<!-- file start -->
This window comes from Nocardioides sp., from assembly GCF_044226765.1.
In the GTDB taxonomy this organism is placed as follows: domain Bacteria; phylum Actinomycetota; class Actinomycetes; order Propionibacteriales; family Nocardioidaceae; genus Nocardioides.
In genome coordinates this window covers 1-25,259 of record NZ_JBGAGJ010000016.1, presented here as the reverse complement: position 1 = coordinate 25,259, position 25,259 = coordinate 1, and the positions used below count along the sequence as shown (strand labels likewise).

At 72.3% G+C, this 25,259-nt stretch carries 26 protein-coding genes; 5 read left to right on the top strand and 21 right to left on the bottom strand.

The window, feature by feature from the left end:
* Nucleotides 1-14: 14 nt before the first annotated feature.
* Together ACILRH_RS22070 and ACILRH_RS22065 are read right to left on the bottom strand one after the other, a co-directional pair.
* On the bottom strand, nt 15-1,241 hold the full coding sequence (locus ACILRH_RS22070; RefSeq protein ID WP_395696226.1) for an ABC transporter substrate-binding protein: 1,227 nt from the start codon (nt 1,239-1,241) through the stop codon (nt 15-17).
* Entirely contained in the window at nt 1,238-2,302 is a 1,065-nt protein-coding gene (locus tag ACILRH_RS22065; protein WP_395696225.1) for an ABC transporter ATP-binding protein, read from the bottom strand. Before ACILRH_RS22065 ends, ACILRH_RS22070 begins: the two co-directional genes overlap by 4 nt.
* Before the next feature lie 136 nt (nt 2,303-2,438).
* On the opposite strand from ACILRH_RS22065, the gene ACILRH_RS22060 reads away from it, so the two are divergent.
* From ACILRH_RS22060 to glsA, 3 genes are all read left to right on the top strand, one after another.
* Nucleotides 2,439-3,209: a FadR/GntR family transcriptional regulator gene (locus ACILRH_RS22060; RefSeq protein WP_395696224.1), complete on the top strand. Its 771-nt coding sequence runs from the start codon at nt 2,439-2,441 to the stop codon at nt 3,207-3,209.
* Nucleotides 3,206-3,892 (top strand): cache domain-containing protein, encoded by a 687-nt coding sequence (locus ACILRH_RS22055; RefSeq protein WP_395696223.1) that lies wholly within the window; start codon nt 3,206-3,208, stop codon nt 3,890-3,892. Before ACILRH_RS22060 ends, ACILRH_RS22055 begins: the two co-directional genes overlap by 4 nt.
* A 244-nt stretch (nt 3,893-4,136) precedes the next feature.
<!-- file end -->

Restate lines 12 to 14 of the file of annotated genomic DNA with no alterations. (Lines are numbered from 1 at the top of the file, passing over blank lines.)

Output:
* From ACILRH_RS22060 to glsA, 3 genes are all read left to right on the top strand, one after another.
* Nucleotides 2,439-3,209: a FadR/GntR family transcriptional regulator gene (locus ACILRH_RS22060; RefSeq protein WP_395696224.1), complete on the top strand. Its 771-nt coding sequence runs from the start codon at nt 2,439-2,441 to the stop codon at nt 3,207-3,209.
* Nucleotides 3,206-3,892 (top strand): cache domain-containing protein, encoded by a 687-nt coding sequence (locus ACILRH_RS22055; RefSeq protein WP_395696223.1) that lies wholly within the window; start codon nt 3,206-3,208, stop codon nt 3,890-3,892. Before ACILRH_RS22060 ends, ACILRH_RS22055 begins: the two co-directional genes overlap by 4 nt.